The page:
There are fundamental differences between mentoring and coaching in their purest terms.  Often the two get confused.  Let’s explain the differences and how they can be applied separately and combined to support others, colleagues, students and sometimes, our friends.

Depending on the situation someone may need a mentor.  For example, a new colleague will need guidance on” the way things are done around here”.  How do you complete certain forms or claim for travel or where the tea and coffee is.  Mainly, non-contentious issues.

In other situations, a coach might be required. Coaching is about personal development and growth of an individual personally or professionally.  A coach will support a person looking at options they might follow.  Its aim is to help someone clarify a situation that they are trying to resolve.

Trust and confidence are vital characteristics required to maintain both above relationships.

The Leadership Toolbox team can advise you on the best support we can offer you and/or you can support others..  Through a face to face needs assessment we will sign post you in the best direction for your context.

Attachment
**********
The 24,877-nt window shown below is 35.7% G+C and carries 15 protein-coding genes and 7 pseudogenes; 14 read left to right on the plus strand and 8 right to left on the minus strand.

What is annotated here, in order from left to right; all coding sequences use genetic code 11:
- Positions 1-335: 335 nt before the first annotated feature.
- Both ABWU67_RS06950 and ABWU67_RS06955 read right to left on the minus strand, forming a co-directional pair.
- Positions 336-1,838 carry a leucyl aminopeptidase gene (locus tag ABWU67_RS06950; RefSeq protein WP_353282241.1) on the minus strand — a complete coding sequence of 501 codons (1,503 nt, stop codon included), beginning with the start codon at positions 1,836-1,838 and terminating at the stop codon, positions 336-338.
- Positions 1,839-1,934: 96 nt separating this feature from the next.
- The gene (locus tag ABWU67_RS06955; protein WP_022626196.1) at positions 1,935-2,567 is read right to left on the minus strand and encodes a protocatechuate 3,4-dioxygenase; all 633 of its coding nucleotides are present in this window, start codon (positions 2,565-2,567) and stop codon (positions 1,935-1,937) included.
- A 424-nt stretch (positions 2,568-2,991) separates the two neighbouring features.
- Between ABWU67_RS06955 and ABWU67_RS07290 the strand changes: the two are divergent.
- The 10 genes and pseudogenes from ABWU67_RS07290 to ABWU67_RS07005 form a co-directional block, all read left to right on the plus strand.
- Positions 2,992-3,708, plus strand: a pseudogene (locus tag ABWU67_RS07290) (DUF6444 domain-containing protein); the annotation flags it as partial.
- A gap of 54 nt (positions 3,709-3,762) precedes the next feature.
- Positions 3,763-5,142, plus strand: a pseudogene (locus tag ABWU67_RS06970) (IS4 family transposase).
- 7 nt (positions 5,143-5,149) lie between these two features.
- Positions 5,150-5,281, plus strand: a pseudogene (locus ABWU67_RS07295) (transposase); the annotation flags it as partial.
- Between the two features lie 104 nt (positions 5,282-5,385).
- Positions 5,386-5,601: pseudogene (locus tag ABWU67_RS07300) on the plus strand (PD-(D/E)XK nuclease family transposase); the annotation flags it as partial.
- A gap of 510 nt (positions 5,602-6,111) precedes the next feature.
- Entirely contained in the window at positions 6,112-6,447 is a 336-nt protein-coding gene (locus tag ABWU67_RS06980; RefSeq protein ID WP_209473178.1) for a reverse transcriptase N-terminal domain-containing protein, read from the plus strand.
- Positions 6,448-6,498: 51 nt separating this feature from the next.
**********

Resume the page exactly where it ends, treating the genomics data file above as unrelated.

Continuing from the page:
Some support can be short term; some may be on going.

Mentoring is a system of semi-structured guidance whereby one person shares their knowledge, skills and experience to assist others to progress in their own lives and careers. Mentors need to be readily accessible and prepared to offer help as the need arises – within agreed bounds.

Coaching is a process that aims to improve performance and focuses on the ‘here and now’ rather than on the distant past or future. Good coaches believe that the individual always has the answer to their own problems but understands that they may need help to find the answer.

This is an important addition to our toolbox of mechanisms to support colleagues and ourselves.

Supervision – Group or individual Non-Managerial Supervision.
Supervision is a process of being linked to fellow practitioners which gives rise to learning through sharing and allows the members of the group to gain knowledge, skills, experience and support.

It also enables them to enter a particular ‘community of practice’. By spending time with fellow practitioners, by ‘looking over each other’ shoulders’, taking part in discussions about the routines and practices and exploring our work, we become full members of this shared community of practice; the supervision group.

This is very much a case study centred approach. This can be a one on one relationship similar to above where a colleague meets with a trained more experience colleague within their professional field. It is not a support group for failing colleagues – quite the reverse it is an opportunity to further improve as a professional.

What to know more? Read on...